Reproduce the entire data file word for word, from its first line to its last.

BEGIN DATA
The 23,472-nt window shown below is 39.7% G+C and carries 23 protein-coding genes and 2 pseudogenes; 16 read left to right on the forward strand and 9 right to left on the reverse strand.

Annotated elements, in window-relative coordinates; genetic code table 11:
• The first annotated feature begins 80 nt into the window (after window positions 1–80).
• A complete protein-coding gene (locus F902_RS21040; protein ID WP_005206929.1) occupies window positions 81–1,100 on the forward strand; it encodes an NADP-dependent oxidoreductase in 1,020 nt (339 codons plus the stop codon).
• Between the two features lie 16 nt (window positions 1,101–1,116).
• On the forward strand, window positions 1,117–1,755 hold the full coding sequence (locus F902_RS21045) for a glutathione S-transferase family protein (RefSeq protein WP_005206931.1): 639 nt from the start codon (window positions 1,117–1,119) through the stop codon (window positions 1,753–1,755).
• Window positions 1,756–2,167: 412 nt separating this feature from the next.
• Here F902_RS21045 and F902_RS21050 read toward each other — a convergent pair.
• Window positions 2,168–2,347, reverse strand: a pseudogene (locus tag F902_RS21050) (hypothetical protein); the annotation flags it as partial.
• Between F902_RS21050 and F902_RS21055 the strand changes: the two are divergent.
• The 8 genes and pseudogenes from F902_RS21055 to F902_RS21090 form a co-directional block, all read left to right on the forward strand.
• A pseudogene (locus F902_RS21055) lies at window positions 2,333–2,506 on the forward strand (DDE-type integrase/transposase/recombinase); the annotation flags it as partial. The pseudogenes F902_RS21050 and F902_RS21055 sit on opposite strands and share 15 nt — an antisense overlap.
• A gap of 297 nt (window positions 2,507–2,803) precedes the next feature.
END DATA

The 23,472-nt window shown below is 39.7% G+C and carries 23 protein-coding genes and 2 pseudogenes; 16 read left to right on the forward strand and 9 right to left on the reverse strand.

Annotated elements, in window-relative coordinates; genetic code table 11:
• The first annotated feature begins 80 nt into the window (after window positions 1–80).
• A complete protein-coding gene (locus F902_RS21040; protein ID WP_005206929.1) occupies window positions 81–1,100 on the forward strand; it encodes an NADP-dependent oxidoreductase in 1,020 nt (339 codons plus the stop codon).
• Between the two features lie 16 nt (window positions 1,101–1,116).
• On the forward strand, window positions 1,117–1,755 hold the full coding sequence (locus F902_RS21045) for a glutathione S-transferase family protein (RefSeq protein WP_005206931.1): 639 nt from the start codon (window positions 1,117–1,119) through the stop codon (window positions 1,753–1,755).
• Window positions 1,756–2,167: 412 nt separating this feature from the next.
• Here F902_RS21045 and F902_RS21050 read toward each other — a convergent pair.
• Window positions 2,168–2,347, reverse strand: a pseudogene (locus tag F902_RS21050) (hypothetical protein); the annotation flags it as partial.
• Between F902_RS21050 and F902_RS21055 the strand changes: the two are divergent.
• The 8 genes and pseudogenes from F902_RS21055 to F902_RS21090 form a co-directional block, all read left to right on the forward strand.
• A pseudogene (locus F902_RS21055) lies at window positions 2,333–2,506 on the forward strand (DDE-type integrase/transposase/recombinase); the annotation flags it as partial. The pseudogenes F902_RS21050 and F902_RS21055 sit on opposite strands and share 15 nt — an antisense overlap.
• A gap of 297 nt (window positions 2,507–2,803) precedes the next feature.